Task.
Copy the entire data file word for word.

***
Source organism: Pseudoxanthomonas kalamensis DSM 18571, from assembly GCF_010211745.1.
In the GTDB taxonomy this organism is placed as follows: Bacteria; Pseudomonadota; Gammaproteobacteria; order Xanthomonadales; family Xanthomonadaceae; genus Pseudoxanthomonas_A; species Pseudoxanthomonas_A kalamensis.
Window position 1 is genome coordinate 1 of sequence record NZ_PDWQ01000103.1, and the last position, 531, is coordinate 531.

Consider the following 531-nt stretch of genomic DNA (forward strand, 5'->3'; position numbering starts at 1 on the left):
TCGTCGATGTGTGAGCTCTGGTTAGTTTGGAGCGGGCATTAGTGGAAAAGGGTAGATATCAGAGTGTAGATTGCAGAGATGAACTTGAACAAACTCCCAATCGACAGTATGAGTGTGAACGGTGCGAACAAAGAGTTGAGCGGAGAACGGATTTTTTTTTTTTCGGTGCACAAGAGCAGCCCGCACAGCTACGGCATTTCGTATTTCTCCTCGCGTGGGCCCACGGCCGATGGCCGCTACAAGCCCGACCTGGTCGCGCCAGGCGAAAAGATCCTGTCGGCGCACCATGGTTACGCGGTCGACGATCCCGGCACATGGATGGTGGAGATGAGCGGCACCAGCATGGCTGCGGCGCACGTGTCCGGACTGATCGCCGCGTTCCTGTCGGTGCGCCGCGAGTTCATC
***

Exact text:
Source organism: Pseudoxanthomonas kalamensis DSM 18571, from assembly GCF_010211745.1.
In the GTDB taxonomy this organism is placed as follows: Bacteria; Pseudomonadota; Gammaproteobacteria; order Xanthomonadales; family Xanthomonadaceae; genus Pseudoxanthomonas_A; species Pseudoxanthomonas_A kalamensis.
Window position 1 is genome coordinate 1 of sequence record NZ_PDWQ01000103.1, and the last position, 531, is coordinate 531.

Consider the following 531-nt stretch of genomic DNA (forward strand, 5'->3'; position numbering starts at 1 on the left):
TCGTCGATGTGTGAGCTCTGGTTAGTTTGGAGCGGGCATTAGTGGAAAAGGGTAGATATCAGAGTGTAGATTGCAGAGATGAACTTGAACAAACTCCCAATCGACAGTATGAGTGTGAACGGTGCGAACAAAGAGTTGAGCGGAGAACGGATTTTTTTTTTTTCGGTGCACAAGAGCAGCCCGCACAGCTACGGCATTTCGTATTTCTCCTCGCGTGGGCCCACGGCCGATGGCCGCTACAAGCCCGACCTGGTCGCGCCAGGCGAAAAGATCCTGTCGGCGCACCATGGTTACGCGGTCGACGATCCCGGCACATGGATGGTGGAGATGAGCGGCACCAGCATGGCTGCGGCGCACGTGTCCGGACTGATCGCCGCGTTCCTGTCGGTGCGCCGCGAGTTCATC